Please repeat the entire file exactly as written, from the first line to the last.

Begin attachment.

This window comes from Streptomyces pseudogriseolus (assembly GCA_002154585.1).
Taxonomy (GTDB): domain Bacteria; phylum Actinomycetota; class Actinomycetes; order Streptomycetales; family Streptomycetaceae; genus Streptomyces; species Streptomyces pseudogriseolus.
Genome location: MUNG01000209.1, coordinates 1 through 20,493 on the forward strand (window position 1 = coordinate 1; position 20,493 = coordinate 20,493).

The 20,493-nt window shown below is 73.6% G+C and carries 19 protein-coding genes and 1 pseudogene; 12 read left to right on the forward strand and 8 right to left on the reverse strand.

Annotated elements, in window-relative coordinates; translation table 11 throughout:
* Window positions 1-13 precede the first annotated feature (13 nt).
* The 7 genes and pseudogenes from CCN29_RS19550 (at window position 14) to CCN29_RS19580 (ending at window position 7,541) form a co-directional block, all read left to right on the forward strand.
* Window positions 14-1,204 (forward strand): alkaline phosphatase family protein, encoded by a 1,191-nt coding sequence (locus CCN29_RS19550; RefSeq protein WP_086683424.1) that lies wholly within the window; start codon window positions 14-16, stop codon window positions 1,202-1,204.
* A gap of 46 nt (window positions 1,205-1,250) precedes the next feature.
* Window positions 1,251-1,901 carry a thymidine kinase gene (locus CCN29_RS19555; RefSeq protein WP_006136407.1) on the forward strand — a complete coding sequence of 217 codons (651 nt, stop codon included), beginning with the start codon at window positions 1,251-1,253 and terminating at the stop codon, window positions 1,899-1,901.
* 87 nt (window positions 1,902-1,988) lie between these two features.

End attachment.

This window comes from Streptomyces pseudogriseolus (assembly GCA_002154585.1).
Taxonomy (GTDB): domain Bacteria; phylum Actinomycetota; class Actinomycetes; order Streptomycetales; family Streptomycetaceae; genus Streptomyces; species Streptomyces pseudogriseolus.
Genome location: MUNG01000209.1, coordinates 1 through 20,493 on the forward strand (window position 1 = coordinate 1; position 20,493 = coordinate 20,493).

The 20,493-nt window shown below is 73.6% G+C and carries 19 protein-coding genes and 1 pseudogene; 12 read left to right on the forward strand and 8 right to left on the reverse strand.

Annotated elements, in window-relative coordinates; translation table 11 throughout:
* Window positions 1-13 precede the first annotated feature (13 nt).
* The 7 genes and pseudogenes from CCN29_RS19550 (at window position 14) to CCN29_RS19580 (ending at window position 7,541) form a co-directional block, all read left to right on the forward strand.
* Window positions 14-1,204 (forward strand): alkaline phosphatase family protein, encoded by a 1,191-nt coding sequence (locus CCN29_RS19550; RefSeq protein WP_086683424.1) that lies wholly within the window; start codon window positions 14-16, stop codon window positions 1,202-1,204.
* A gap of 46 nt (window positions 1,205-1,250) precedes the next feature.
* Window positions 1,251-1,901 carry a thymidine kinase gene (locus CCN29_RS19555; RefSeq protein WP_006136407.1) on the forward strand — a complete coding sequence of 217 codons (651 nt, stop codon included), beginning with the start codon at window positions 1,251-1,253 and terminating at the stop codon, window positions 1,899-1,901.
* 87 nt (window positions 1,902-1,988) lie between these two features.